Since 1993, geneticists at the U.S. Meat Animal Research Center in Clay Center, Neb. have calculated across-breed adjustment factors for EPDs indicating growth traits and maternal milk, allowing commercial cow-calf producers to compare bulls of different breeds on a level performance basis. Adjustment factors for carcass traits have been calculated since 2009 and carcass weight was added in 2015.
For 2016, USMARC geneticists have released a comprehensive table of adjustment factors for 18 different breeds, giving cattle producers an excellence reference source when comparing bulls (Table 1).
To be included, breeds must have carcass data in the USMARC database and report their carcass EPDs on an actual carcass basis using an age-adjusted endpoint. Bulls of different breeds can be compared on the same EPD scale by adding the appropriate adjustment factor to the EPDs produced in the most recent genetic evaluations for each of the 18 breeds.
The AB-EPDs are most useful to commercial producers purchasing bulls of more than one breed to use in cross-breeding programs. For example, in terminal crossbreeding systems, AB-EPDs can be used to identify bulls in different breeds with high growth potential or favorable carcass characteristics.
Suppose a Charolais bull has a weaning weight EPD of + 25.0 pounds and a Hereford bull has a weaning weight EPD of + 55.0 pounds. The across-breed adjustment factors for weaning weight are 34.6 pounds for Charolais and -7.8 pounds for Hereford. The AB-EPD is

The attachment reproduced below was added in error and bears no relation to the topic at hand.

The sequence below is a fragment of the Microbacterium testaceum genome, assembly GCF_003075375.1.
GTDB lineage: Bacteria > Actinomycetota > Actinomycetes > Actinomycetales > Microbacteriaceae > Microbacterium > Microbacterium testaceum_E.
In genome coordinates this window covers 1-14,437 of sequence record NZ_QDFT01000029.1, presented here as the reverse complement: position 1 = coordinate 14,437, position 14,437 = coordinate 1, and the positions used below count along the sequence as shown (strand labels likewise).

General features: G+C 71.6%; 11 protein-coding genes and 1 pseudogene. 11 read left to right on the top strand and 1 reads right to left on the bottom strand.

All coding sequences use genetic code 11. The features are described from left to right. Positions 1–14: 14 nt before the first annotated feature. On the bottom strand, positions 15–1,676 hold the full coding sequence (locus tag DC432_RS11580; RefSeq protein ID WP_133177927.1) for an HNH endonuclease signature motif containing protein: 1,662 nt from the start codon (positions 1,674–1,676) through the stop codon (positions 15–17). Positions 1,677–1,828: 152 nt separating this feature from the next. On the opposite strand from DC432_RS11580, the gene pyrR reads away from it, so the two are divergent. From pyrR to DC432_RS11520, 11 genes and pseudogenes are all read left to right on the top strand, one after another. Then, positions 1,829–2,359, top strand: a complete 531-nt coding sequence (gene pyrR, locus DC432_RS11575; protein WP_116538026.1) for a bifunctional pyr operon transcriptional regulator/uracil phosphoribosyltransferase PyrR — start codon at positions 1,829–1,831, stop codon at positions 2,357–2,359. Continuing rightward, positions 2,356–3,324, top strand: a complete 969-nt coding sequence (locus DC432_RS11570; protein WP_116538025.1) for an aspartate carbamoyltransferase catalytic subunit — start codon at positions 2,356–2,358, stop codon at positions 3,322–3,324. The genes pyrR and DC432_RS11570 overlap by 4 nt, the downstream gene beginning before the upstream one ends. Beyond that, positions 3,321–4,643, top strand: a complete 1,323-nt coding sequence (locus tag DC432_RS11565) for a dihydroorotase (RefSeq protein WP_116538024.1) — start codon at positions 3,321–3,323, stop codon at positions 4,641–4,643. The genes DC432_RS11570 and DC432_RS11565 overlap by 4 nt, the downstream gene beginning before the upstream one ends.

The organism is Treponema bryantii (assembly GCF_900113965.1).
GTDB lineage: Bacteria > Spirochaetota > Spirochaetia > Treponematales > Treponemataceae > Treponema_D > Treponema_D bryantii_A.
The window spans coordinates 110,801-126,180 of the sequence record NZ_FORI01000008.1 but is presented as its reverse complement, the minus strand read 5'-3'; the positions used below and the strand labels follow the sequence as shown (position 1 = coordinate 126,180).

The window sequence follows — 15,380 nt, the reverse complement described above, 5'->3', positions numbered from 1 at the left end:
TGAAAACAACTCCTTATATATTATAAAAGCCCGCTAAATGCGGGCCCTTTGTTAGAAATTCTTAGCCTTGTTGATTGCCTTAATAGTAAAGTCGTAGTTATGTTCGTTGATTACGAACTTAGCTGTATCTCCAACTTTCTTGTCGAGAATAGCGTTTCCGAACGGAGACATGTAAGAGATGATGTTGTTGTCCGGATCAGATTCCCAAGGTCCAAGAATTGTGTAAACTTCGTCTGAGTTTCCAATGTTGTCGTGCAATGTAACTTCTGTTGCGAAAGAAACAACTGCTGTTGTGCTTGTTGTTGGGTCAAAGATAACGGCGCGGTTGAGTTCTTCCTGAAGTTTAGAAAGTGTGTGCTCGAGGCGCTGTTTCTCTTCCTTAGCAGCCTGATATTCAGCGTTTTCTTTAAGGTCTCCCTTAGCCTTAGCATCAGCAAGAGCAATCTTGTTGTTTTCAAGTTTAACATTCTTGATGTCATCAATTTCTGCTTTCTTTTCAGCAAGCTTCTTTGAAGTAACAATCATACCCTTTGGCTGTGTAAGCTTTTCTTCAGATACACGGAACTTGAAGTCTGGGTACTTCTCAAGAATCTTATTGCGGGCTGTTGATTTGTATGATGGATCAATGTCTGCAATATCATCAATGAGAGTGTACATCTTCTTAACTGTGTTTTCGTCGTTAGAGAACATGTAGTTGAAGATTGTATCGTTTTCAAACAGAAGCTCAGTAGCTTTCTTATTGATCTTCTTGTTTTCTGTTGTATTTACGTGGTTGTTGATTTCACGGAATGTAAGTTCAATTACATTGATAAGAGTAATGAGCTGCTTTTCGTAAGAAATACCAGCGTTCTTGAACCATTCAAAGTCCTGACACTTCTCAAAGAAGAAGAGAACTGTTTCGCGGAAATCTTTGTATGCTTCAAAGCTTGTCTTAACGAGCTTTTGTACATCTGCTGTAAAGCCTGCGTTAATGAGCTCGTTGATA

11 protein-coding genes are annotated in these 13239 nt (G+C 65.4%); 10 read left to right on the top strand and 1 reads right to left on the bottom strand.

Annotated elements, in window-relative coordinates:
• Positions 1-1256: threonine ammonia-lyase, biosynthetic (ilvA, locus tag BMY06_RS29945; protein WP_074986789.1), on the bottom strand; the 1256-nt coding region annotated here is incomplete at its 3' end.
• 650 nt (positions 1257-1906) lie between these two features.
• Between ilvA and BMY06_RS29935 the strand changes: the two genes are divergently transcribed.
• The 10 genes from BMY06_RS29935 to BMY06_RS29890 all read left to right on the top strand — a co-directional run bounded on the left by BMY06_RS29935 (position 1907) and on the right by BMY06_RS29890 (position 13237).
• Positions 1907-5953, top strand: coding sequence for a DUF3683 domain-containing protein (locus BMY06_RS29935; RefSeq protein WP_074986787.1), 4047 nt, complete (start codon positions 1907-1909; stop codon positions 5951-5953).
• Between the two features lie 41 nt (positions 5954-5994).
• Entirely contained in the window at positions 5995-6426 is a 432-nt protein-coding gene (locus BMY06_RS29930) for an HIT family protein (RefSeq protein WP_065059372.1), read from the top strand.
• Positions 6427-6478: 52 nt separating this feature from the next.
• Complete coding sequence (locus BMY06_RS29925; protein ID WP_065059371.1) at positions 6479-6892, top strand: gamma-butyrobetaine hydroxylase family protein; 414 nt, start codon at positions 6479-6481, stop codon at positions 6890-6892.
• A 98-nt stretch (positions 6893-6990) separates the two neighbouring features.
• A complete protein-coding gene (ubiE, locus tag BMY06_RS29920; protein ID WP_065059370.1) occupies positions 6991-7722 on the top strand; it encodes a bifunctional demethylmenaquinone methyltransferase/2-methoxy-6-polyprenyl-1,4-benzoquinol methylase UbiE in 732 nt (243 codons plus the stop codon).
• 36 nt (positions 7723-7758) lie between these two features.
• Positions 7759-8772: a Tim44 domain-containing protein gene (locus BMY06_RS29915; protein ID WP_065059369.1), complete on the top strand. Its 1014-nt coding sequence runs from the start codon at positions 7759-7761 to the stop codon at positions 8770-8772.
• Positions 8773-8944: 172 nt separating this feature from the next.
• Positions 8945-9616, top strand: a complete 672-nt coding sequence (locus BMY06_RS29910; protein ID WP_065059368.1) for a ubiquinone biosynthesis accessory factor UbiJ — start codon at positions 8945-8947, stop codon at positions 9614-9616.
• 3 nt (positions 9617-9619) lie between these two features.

25.0 pounds + 34.6 pounds = 59.6 pounds for the Charolais bull and 55.0 – 7.8 = 47.2 pounds for the Hereford bull. The expected weaning weight difference when both are mated to cows of another breed (e.g., Angus) would be 59.6 pounds – 47.2 pounds = 12.4 pounds.
Most breed associations publish EPDs at least on an annual basis. These EPDs predict differences expected in performance of future progeny of two or more bulls within the same breed for traits including birth weight, weaning weight, yearling weight, and maternal milking ability (as reflected in progeny weaning weights).
Normally, the EPDs of bulls from different breeds cannot be compared because most breed associations compute their EPDs in separate analyses and each breed has a different base point. The across-breed adjustment factors allow producers to compare the EPDs for animals from different breeds for these traits; these factors reflect both the current breed difference (for animals born in 2014) and differences in the breed base point. They should only be used with EPDs current as of June 2016 because of potential changes in EPD calculations from year to year.
It is important to note that the factors in Table 1 do not represent a direct comparison among the different breeds because of base differences between the breeds. They should only be used to compare the EPDs (AB-EPDs) of animals in different breeds. To reduce confusion, breed of sire statistical means (i.e., when sires from two different breeds are mated to cows of a third, unrelated breed) for animals born in 2014 under conditions similar to USMARC are presented in Table 2.
The adjustment factors in Table 1 were updated using EPDs from the most recent national cattle evaluations conducted by each of the 18 breed associations, current as of March 2016. The breed differences used to calculate the factors are based on comparisons of progeny of sires from each of these breeds in the Germplasm Evaluation Program at USMARC in Clay Center, Neb.
These analyses were conducted by USMARC geneticists Larry Kuehn and Mark Thallman. Contact Kuehn at Larry.Kuehn@ars.usda.gov or call 402-762-4352; contact Thallman at Mark.Thallman@ars.usda.gov or call 402-762-4261.
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